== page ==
Iranian President Mahmoud Ahmadinejad admires Germany and German history. He has a particularly keen interest in the Nazi era. He calls Adolf Hitler a fascinating figure. In his opinion, the Holocaust never happened.
Ahmadinejad's confused views of the world and its history have helped considerably to make products made in Germany so popular in the Islamic state. German companies, primarily in the fields of mechanical engineering and chemicals, are Iran's leading Western trading partners. Germany supplies Iran with roughly the same amount of goods as France and Italy combined -- the countries that occupy second and third place in the export statistics. During the first eight months of this year alone, Germany exported goods to Iran worth 2.055 billion ($2.75 billion), according to the latest statistics from the German Economics Ministry.
The question is what Ahmadinejad is doing with all the goods that he purchases from his German business friends. True, trade with Iran is subject to strict limitations: Everything that could serve a military purpose is banned, and the energy and financial sectors are largely off limits. But the United States and Israel feel that this partial embargo doesn't go far enough. They accuse the Germans of economically stabilizing Ahmadinejad.
EU To Discuss Next Steps on Iran
The situation has been coming to a head ever since the International Atomic Energy Agency issued an alarming report last week on the progress that Iran is making with its nuclear program. On Monday, European Union foreign ministers are set to meet in Brussels to debate the next steps against Iran. As the leading European exporter to Iran, and the country with the largest historical responsibility for Israel, Germany is the main focus of these talks. German Economics Minister Phillip Rösler of the business-friendly Free Democratic Party (FDP) realizes that trade with Iran could soon be halted. "Germany will play an active role in calling for tougher sanctions against Iran," Chancellor Angela Merkel's spokesman Steffen Seibert announced.
From the perspective of German industry, the question of course arises why the trade in civil goods with Iran should be left to the competition. For the time being, the "strategy of discouragement" pursued by German Chancellor Angela Merkel has hurt German companies more than it has made the mullahs suffer. Major players like Deutsche Bank, leading gas and engineering firm Linde and steelmaker and industrial giant ThyssenKrupp have withdrawn from Iran, but the gaps that they left behind were quickly filled by Russian and Chinese companies.
An effective measure would be if the United Nations tightened its sanctions. But the German government doesn't believe this will happen. The UN sanctions already lag behind what the EU has imposed. Officials in the German Foreign Ministry say that they presume further steps will fail in the face of resistance by Russia and China in the UN Security Council, where both countries have veto powers.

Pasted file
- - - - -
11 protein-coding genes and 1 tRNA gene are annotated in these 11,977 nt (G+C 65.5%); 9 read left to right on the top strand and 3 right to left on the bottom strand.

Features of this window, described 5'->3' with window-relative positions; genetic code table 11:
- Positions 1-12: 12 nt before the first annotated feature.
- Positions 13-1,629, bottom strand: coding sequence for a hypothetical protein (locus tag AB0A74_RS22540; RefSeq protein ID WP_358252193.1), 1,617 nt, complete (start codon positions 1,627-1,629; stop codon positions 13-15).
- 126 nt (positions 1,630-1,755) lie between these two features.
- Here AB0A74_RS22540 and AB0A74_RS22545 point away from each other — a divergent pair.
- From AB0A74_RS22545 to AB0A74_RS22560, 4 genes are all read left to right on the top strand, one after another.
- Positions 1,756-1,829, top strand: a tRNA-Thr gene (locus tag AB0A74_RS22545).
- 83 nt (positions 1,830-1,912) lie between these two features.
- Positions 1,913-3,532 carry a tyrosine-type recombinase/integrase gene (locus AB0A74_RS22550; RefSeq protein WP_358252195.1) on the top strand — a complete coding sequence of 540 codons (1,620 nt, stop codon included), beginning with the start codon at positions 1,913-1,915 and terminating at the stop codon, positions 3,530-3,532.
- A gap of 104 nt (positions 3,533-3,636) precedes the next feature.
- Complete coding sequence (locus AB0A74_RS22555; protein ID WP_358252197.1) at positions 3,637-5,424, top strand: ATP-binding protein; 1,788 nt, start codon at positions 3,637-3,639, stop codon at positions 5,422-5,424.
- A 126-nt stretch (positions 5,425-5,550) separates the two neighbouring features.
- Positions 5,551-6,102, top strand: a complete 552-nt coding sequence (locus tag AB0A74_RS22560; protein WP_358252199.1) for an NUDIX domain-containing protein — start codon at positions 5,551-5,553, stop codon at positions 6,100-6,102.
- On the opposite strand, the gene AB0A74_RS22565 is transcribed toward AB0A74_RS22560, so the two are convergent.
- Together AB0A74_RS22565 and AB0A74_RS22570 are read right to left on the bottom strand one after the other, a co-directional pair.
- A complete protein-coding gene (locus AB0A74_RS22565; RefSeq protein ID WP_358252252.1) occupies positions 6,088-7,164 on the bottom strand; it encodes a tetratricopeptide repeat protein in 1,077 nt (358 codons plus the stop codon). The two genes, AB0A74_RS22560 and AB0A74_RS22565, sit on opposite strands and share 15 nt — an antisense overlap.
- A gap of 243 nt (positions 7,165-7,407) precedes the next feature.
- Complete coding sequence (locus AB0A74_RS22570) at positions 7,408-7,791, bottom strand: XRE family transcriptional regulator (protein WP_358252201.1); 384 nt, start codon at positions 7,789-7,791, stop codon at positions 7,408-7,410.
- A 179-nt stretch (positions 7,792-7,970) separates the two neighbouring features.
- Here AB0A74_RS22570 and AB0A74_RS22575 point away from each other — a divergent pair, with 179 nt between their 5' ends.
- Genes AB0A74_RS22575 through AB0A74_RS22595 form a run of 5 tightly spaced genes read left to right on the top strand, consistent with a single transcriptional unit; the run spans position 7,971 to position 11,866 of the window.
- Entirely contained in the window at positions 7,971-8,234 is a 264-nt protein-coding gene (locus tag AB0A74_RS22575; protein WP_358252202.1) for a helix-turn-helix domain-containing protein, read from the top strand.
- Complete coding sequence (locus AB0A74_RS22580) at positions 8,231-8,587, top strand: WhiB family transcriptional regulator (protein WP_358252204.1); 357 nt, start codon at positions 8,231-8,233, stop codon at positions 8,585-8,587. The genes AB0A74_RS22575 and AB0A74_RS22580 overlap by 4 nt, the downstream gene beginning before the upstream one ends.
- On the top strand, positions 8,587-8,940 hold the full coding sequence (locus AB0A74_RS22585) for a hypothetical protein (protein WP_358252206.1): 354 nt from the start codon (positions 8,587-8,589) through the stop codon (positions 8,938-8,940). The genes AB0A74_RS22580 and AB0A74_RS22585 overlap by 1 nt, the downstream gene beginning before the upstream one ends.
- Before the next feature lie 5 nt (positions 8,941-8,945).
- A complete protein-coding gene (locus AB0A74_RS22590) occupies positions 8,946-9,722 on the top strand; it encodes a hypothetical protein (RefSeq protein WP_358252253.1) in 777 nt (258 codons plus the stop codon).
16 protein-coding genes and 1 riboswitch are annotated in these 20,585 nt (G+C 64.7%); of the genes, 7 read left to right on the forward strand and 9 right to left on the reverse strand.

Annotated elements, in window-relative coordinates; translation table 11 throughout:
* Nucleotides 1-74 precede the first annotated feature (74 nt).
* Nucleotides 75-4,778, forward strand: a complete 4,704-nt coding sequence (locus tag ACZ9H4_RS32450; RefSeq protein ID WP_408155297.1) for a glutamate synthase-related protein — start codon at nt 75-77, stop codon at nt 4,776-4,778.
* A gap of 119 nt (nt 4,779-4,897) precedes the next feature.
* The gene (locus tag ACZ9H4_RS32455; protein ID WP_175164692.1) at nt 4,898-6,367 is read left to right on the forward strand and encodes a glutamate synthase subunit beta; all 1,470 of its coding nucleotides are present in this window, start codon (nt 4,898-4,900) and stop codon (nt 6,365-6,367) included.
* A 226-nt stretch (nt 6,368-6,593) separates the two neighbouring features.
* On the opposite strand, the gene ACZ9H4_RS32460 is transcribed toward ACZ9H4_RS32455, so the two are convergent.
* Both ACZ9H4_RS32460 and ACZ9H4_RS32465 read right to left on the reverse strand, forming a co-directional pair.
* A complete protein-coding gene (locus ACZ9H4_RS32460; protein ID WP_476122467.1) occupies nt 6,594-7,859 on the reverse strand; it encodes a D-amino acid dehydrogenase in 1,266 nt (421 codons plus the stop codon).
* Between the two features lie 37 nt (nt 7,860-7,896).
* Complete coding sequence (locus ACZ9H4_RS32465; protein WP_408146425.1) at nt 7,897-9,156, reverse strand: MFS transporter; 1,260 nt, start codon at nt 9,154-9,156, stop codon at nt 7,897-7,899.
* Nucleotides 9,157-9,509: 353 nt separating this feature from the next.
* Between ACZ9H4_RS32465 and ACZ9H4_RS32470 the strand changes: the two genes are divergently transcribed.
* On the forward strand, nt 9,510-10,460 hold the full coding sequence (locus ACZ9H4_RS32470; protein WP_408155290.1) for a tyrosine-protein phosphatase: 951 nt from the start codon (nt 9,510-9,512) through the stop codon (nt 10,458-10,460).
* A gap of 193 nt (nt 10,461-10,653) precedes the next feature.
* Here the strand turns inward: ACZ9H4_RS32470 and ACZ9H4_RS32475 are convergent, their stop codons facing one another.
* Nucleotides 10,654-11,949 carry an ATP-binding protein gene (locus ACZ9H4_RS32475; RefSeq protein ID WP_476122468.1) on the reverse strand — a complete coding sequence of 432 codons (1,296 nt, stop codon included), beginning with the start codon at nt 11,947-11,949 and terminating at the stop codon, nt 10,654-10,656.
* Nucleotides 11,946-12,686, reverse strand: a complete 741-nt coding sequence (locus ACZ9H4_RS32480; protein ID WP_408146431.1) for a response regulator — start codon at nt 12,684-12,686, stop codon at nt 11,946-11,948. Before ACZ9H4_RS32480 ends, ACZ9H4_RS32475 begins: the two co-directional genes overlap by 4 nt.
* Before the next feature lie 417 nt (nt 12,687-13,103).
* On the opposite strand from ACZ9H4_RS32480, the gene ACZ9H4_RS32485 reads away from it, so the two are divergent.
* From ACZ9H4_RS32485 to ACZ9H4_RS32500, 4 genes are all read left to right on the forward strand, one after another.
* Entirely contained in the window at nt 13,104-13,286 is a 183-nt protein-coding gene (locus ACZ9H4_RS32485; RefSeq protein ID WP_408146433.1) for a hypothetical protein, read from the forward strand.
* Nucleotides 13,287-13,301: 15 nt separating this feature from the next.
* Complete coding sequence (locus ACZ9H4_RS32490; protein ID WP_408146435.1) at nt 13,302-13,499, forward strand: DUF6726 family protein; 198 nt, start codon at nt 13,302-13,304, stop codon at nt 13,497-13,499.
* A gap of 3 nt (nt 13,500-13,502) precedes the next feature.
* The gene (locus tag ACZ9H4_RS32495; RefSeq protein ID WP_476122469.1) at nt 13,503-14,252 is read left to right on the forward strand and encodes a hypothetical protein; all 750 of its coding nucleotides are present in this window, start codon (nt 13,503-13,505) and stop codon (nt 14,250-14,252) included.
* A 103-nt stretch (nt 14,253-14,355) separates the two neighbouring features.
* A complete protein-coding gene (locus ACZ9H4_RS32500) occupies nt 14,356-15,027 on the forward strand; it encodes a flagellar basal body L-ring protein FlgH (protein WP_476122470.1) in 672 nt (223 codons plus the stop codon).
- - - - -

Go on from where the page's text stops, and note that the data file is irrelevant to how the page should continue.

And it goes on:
German Foreign Minister Guido Westerwelle is thus considering a number of more minor ways to ratchet up sanctions. He says that he rates the European policy of sanctions as a partial success because it has at least slowed down Iran's nuclear program. Westerwelle also argues that additional members of the Iranian regime could be banned from traveling to Germany and their bank accounts could be frozen. He says it is also possible to expand the list of goods that are banned from being exported to Iran. Meanwhile, officials in the Economics Ministry say that Rösler agrees in principle that the threat of the Iranians developing a nuclear bomb should be met with a tougher boycott, as long as "the fulfillment of previously authorized contracts is not overly affected."
Isrealis to Suggest Further Sanctions
This month an Israeli delegation will travel to Berlin to make proposals on how the sanctions could be further tightened. The Israelis are expected to deliver a list of names that includes companies and individuals who they say help prop up the Iranian regime.
The Israelis' most far-reaching demands are directed against the Iranian central bank, the oil trade and Iran's elite military force, the Revolutionary Guards. "Now is the time to extend the breadth and depth of the regime of sanctions," says Israeli Deputy Prime Minister Dan Meridor. "Iran needs trade and exchange." He says that the world should use this leverage. "The volume of trade that exists between certain European countries and Iran could be used as such leverage," says Meridor.